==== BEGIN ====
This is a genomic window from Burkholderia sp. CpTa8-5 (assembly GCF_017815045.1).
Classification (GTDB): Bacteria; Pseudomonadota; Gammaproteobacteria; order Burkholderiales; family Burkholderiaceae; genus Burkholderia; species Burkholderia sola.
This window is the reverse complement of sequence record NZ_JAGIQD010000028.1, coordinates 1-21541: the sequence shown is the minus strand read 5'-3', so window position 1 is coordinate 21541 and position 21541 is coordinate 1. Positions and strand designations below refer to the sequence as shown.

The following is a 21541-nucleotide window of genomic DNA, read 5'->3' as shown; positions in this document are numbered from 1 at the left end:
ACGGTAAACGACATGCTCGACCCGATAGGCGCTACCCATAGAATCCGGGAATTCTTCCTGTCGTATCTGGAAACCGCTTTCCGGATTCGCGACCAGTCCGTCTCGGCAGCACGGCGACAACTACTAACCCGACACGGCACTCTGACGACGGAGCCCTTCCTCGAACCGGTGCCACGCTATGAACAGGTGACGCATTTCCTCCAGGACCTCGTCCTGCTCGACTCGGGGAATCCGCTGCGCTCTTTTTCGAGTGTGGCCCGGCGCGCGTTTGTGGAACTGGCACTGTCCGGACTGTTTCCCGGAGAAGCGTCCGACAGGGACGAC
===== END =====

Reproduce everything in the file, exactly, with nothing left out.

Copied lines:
This is a genomic window from Burkholderia sp. CpTa8-5 (assembly GCF_017815045.1).
Classification (GTDB): Bacteria; Pseudomonadota; Gammaproteobacteria; order Burkholderiales; family Burkholderiaceae; genus Burkholderia; species Burkholderia sola.
This window is the reverse complement of sequence record NZ_JAGIQD010000028.1, coordinates 1-21541: the sequence shown is the minus strand read 5'-3', so window position 1 is coordinate 21541 and position 21541 is coordinate 1. Positions and strand designations below refer to the sequence as shown.

The following is a 21541-nucleotide window of genomic DNA, read 5'->3' as shown; positions in this document are numbered from 1 at the left end:
ACGGTAAACGACATGCTCGACCCGATAGGCGCTACCCATAGAATCCGGGAATTCTTCCTGTCGTATCTGGAAACCGCTTTCCGGATTCGCGACCAGTCCGTCTCGGCAGCACGGCGACAACTACTAACCCGACACGGCACTCTGACGACGGAGCCCTTCCTCGAACCGGTGCCACGCTATGAACAGGTGACGCATTTCCTCCAGGACCTCGTCCTGCTCGACTCGGGGAATCCGCTGCGCTCTTTTTCGAGTGTGGCCCGGCGCGCGTTTGTGGAACTGGCACTGTCCGGACTGTTTCCCGGAGAAGCGTCCGACAGGGACGAC